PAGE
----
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All Aboard the Ship of the Desert. the destruction of the camel routes by motorized transport
Praise the beauty of its eyelashes: Camel journeys in North Africa


Man can recite the 99 Islamic names of God but the 100th name is known only to the camel. This does much to explain it's superior attitude and inscrutable smile. The camel also has the power to look straight through you, leaving you with the impression that it has given a withering assessment of your character with one blink of an eye. The only possible response is to lower your own eyes, praise the beauty of its eyelashes and apologise when it is made to kneel for you to mount. Good manners are of vital importance in the desert.

Having admired their saddles in museums for years I remember the horror with which I faced my first wooden saddle on a real camel on the edge of the Sahara. The saddle no longer looked like an interesting historical relic but an instrument of torture. It resembled a rectangular crown, a small tottering tower of points and bars rising from the camels back. Like a condemned man I backed away from the infernal instrument and fumbled in my pockets for another cigarette. I watched in horror as my guide confidently threw his leg over the apparatus, but to my immense relief he settled astride the comfy roll of blankets draped with a killim just behind the saddle - and not on it. The saddle acts as a large buckle, keeping the cloth girth and folded blankets together.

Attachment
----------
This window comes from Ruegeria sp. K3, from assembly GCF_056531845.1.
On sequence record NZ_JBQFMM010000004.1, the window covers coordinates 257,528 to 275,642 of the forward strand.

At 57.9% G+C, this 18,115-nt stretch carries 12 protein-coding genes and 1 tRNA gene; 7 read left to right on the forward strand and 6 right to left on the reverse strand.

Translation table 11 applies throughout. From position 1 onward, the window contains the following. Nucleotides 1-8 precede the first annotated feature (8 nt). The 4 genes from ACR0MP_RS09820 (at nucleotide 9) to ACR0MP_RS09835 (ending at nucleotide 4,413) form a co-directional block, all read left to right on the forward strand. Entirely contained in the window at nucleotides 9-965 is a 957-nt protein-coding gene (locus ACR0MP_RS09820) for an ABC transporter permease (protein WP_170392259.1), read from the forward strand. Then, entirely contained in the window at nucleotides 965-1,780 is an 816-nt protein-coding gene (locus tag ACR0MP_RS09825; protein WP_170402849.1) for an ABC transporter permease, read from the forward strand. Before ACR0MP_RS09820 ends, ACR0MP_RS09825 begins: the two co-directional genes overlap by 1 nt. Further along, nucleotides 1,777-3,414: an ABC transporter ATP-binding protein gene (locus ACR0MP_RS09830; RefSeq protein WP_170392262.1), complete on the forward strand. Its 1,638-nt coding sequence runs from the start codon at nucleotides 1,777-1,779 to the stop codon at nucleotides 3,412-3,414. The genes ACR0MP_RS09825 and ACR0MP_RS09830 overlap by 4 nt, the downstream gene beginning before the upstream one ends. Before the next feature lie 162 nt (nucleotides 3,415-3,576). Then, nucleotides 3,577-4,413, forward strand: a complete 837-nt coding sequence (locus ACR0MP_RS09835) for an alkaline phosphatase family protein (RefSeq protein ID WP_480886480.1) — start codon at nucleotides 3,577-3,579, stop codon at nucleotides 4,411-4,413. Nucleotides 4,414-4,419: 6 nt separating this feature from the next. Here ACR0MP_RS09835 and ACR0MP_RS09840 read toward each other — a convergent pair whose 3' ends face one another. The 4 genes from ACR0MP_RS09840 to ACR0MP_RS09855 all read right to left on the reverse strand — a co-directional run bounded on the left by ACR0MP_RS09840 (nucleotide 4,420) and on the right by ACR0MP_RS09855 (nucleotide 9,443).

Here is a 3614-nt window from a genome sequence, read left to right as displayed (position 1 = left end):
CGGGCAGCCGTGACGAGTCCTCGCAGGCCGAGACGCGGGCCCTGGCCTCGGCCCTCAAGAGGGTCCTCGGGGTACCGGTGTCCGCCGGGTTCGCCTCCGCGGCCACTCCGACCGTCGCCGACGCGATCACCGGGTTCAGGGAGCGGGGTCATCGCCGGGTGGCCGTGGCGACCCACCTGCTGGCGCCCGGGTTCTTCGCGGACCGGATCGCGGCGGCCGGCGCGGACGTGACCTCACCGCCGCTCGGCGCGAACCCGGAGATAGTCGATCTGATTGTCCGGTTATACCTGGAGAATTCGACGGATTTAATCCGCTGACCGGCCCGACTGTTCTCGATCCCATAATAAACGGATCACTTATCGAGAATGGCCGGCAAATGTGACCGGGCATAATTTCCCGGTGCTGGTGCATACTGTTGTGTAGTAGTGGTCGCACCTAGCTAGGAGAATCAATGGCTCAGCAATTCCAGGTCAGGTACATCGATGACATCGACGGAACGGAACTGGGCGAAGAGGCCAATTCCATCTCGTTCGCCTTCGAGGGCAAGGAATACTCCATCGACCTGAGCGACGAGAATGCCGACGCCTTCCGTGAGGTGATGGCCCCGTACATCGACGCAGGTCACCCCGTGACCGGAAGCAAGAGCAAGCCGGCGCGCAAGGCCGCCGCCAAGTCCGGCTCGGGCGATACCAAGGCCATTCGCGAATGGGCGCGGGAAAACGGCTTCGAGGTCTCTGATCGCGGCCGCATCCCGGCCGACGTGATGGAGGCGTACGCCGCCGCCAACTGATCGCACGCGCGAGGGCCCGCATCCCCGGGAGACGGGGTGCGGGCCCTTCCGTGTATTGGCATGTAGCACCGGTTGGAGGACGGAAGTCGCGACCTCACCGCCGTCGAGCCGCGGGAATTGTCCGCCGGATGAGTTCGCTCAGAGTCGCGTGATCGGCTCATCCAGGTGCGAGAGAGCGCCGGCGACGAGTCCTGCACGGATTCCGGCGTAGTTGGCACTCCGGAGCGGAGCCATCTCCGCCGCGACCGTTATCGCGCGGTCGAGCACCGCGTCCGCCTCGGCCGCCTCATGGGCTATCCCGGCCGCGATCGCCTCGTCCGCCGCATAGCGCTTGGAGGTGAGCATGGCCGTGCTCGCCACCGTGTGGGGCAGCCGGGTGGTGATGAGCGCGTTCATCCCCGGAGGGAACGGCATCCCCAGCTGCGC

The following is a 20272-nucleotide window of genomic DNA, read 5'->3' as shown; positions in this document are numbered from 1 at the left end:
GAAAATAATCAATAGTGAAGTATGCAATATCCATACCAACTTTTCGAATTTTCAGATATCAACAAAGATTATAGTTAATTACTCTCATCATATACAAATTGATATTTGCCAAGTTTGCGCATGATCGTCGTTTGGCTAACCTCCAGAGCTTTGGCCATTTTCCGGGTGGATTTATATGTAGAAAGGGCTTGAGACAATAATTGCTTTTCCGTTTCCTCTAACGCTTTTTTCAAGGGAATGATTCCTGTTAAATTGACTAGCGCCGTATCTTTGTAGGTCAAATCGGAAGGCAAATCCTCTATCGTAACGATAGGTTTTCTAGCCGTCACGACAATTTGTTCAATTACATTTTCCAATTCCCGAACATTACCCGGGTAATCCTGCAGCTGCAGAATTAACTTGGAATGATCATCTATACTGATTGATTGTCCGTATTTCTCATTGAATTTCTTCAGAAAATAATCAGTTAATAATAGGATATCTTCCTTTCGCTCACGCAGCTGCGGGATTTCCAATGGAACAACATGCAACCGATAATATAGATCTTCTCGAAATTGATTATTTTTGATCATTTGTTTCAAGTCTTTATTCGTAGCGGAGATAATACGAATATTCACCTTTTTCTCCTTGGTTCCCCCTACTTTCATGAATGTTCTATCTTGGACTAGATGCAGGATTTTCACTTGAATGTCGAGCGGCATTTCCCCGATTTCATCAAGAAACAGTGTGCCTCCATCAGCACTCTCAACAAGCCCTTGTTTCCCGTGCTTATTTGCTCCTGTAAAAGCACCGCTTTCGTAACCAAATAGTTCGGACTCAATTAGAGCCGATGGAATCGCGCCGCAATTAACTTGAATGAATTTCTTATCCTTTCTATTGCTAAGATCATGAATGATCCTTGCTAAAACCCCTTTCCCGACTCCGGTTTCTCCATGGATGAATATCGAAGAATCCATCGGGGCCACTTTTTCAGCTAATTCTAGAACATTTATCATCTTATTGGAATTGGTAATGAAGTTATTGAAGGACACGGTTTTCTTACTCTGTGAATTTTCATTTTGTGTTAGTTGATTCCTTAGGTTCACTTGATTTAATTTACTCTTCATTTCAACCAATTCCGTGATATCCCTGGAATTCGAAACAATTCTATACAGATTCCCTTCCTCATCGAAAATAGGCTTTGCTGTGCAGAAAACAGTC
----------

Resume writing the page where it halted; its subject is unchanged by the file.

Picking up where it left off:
A camel rising from a sitting position seems expressly designed to throw the novice straight back onto the ground. You lurch forwards, backwards and forwards again, to a rythmn that is different with each animal. The trick is to hold firmly onto the saddle, count yourself up the three lurches and pay no heed to your appearance. If you want to cut a dash as you mount - find yourself a horse.

As to riding a camel I have never done it. I am content simply to sit on top as it moves. There is a sureness of way, a gentle dignity and steadiness of purpose about a camel. The Arab description of camels as "ships of the desert" conjurs up just the right image. Just as you surrender to the movement of a ship, so you should surrender to the swaying movement of the camel and to the silence, introspection and erotic fantasy that it encourages.

With a camelteer in view there is nothing to worry about, but I would not like to be left alone with a camel, let alone have to hobble a herd of bull camels at night. Some do. As you read this my friend Eamonn Gearon is somewhere in the Egyptian desert, attempting the world's longest, single-handed camel journey. Needless to say he drinks in Soho and is at least partly Irish.

If there is much gentle pleasure in a camel journey, of need there is none. The jeep is now master of the desert. It is a common site to see prized camels being conveyed in the back of an open-top van. Less common (because it happens in the cool of the night) is it to witness the movement of an entire nomad clan, complete with tents, womenfolk and herds in a convoy of battered chartered lorries.